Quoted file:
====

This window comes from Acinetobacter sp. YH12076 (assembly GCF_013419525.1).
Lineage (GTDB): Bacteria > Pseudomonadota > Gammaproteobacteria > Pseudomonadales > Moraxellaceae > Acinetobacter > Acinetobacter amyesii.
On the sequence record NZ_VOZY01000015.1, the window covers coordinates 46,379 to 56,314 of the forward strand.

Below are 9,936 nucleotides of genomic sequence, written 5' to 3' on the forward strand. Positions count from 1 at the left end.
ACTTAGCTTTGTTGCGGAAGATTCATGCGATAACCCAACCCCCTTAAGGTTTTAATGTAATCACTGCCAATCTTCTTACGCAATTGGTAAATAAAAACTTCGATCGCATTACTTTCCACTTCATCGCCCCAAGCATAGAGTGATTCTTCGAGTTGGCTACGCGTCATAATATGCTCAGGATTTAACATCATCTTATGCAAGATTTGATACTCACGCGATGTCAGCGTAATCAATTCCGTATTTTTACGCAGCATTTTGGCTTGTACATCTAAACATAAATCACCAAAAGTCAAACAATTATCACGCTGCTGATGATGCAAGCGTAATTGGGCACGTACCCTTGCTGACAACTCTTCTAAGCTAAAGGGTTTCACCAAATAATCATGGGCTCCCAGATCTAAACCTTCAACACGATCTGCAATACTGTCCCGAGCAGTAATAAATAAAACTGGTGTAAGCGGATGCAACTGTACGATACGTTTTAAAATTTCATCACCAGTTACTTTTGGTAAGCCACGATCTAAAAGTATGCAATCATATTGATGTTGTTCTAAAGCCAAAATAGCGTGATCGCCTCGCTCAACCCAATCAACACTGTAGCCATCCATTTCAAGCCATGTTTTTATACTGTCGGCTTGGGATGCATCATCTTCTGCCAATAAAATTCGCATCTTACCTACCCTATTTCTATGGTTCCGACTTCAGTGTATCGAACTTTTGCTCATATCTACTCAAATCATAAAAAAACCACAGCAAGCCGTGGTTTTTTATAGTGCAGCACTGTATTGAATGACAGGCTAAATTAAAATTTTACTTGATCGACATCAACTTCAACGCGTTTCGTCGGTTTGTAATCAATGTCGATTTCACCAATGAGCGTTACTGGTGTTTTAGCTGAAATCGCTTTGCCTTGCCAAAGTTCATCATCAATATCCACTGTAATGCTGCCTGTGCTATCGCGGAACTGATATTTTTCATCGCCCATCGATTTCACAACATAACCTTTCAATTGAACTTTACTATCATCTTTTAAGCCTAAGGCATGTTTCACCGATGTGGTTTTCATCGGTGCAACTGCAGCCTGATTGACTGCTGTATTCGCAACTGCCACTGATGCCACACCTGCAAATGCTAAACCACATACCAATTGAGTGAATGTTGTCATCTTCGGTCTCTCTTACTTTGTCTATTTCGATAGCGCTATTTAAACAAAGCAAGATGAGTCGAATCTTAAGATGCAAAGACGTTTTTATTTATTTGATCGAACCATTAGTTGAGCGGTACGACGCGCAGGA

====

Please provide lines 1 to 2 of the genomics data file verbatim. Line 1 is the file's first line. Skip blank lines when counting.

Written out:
This window comes from Acinetobacter sp. YH12076 (assembly GCF_013419525.1).
Lineage (GTDB): Bacteria > Pseudomonadota > Gammaproteobacteria > Pseudomonadales > Moraxellaceae > Acinetobacter > Acinetobacter amyesii.